# Simultaneity Confusion

1. Dec 30, 2005

a b c d e f g h ...
<-V a' b' c' d' e' f' g' h' ...'

a, b, c, d, and e are all .5 a light second apart. The primed letters are all moving with a velocity of .5c to the left. a, c, and e emit light when a primed letter passes. We know that all the primed letters are .5 a light second apart because b and d receive pulses from a, c and c, e simultaneously every second.
Now what confuses me is that the nonprimed frame will see a primed letter pass every second and they will see the primed clocks ticking slower, but if we switch reference frames the primed will see the unprimed traveling at .5c see an unprimed pass every second and will also see the unprimed clock tick slower. This is relativity and I think I can swallow this because simultaneity is lost between reference frames. But as I was thinking about this I noticed that if at the instant captured above both frames set their clocks to t=t'=0 then every time a letter pass their clocks should agree. I.e. as b' passes a the nonprimed clock will read t=1 (it will also read some dilated time for the primed frame), but as a passes b' t'=1 in the primed frame (with the same dilation for the nonprimed frame as seen before). This can still make since with the loss of simultaneity. But I thought further... When would the primed frame see the light pulses from a, c, and e? It is clear from the nonprimed frame b will see c s first pulse (t=0) .5 seconds later and that b' would see this pulse some time later. From the primed frame though a, c, and e are pulsing as they pass therefore b' should see c s first pulse (t=0) .5 seconds later as well.
The part that perplexes me is that every time a letter passes another letter their clocks should be synchronous, even though their times pass at separate rates. I.e. when b' passed a, the nonprimed frame read t=1 and when a passed b' the primed read t'=1. Both reading the same lapsed time for a particular event, at a particular place, but both experiencing this event not simultaneously.

Thanks, I konw there must be a flaw some where I just havn't been able to find it yet.

2. Dec 30, 2005

### JesseM

Are the primed letters 0.5 light seconds apart in their own rest frame, or in the unprimed rest frame? Because of Lorentz contraction, their distance apart in the unprimed frame will appear smaller than their distance apart in the primed frame.
If the primed letters are 0.5 light-seconds apart in the unprimed frame, then yes, the unprimed frame will see a new letter pass a given point every second, with the clock on that letter ticking at $$\sqrt{3} / 2$$ the normal rate.
The primed frame will see the unprimed clocks ticking slower by the same amount, but it will not see the unprimed letters pass at 1 per second--again, you have to take Lorentz contraction into account. If the unprimed letters are 0.5 light-seconds apart in their own rest frame, then in the primed frame this distance is shrunk by $$\sqrt{1 - 0.5^2} = \sqrt{3} /2$$, so the distance will be $$\sqrt{3} / 4$$ light-seconds, so dividing by the speed of 0.5c, the primed frame will see the unprimed letters pass every $$\sqrt{3} / 2$$ seconds.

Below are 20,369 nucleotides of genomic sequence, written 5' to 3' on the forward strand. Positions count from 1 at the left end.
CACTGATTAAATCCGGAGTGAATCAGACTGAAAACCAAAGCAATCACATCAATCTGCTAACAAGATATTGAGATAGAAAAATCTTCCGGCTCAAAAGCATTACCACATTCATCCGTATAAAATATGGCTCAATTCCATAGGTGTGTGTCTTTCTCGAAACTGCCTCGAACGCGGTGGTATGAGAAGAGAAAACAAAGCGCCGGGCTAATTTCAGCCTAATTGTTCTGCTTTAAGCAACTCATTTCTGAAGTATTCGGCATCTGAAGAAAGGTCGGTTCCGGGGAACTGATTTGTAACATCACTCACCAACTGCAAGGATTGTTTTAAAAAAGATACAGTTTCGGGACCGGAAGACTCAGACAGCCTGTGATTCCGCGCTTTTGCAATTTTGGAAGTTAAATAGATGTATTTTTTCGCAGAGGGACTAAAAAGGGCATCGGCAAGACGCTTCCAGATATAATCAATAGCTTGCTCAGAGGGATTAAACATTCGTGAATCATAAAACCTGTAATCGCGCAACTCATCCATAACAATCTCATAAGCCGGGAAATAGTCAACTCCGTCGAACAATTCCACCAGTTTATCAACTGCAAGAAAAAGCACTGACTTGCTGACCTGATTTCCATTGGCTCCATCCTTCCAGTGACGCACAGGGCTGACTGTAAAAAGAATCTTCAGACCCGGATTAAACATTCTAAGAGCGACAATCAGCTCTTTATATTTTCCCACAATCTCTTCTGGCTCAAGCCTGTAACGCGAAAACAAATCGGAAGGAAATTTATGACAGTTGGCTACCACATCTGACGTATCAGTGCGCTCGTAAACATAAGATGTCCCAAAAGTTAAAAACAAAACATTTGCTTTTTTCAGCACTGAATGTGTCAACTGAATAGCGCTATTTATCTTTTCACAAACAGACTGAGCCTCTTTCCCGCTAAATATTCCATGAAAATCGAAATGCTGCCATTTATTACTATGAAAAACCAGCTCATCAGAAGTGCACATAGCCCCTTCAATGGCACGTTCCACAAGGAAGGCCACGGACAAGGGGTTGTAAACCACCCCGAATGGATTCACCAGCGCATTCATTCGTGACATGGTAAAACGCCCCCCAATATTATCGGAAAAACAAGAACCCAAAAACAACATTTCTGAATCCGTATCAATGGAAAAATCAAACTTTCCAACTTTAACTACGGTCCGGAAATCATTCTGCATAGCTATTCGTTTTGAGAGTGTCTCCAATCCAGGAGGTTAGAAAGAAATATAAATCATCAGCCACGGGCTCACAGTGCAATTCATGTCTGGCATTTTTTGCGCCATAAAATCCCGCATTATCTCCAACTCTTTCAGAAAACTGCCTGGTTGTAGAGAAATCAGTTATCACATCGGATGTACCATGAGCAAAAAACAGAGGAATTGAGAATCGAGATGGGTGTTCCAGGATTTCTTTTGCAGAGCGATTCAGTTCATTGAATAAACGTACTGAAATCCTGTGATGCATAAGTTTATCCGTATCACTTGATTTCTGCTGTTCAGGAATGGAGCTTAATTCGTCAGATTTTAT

Also, in the unprimed frame all the letters line up simultaneously--a lines up with a' at the same time b lines up with b', for example--so if my understanding of your scenario is correct, all the flashes will all be emitted simultaneously in the unprimed frame. But in the primed frame this is no longer true, you'd have to figure out the time delay between a lining up with a' and b lining up with b' and so forth to figure out the delay between an observer at rest in the primed frame seeing different flashes arrive at his location.

3. Dec 30, 2005

### Staff: Mentor

The first thing to realize is that your setup is not symmetric. The primed letters are 0.5 light seconds apart according to the unprimed frame. But in their own frame, the primed letters are farther apart.

The primed frame will see the unprimed letters move at 0.5c, but will not see them pass every second. And, of course, according to the primed frame the letters do not pass each other at the same time.

[JesseM beat me to it!]

4. Dec 30, 2005

ok thanks guys I knew I forgot something.

5. Dec 30, 2005

### Mortimer

In addition to the remarks of the other posters, you might not fully understand the non-simultaneity issues involved in this situation.
a, c and e are not pulsing simultaneously here any more, since they are in motion, as observed from the primed frame.
At the time of synchronization only two clocks (one primed, one unprimed could be synchronized between the frames mutually. Within a single frame you could then sync all other clocks but when you compare those other clocks with the other clocks in the other frame you would see that they are not synchronized.
https://www.physicsforums.com/attachment.php?attachmentid=3764&d=1117737641" picture may help you understand the effect of the non-simultaneity as induced by the relative motion.

Last edited by a moderator: Apr 21, 2017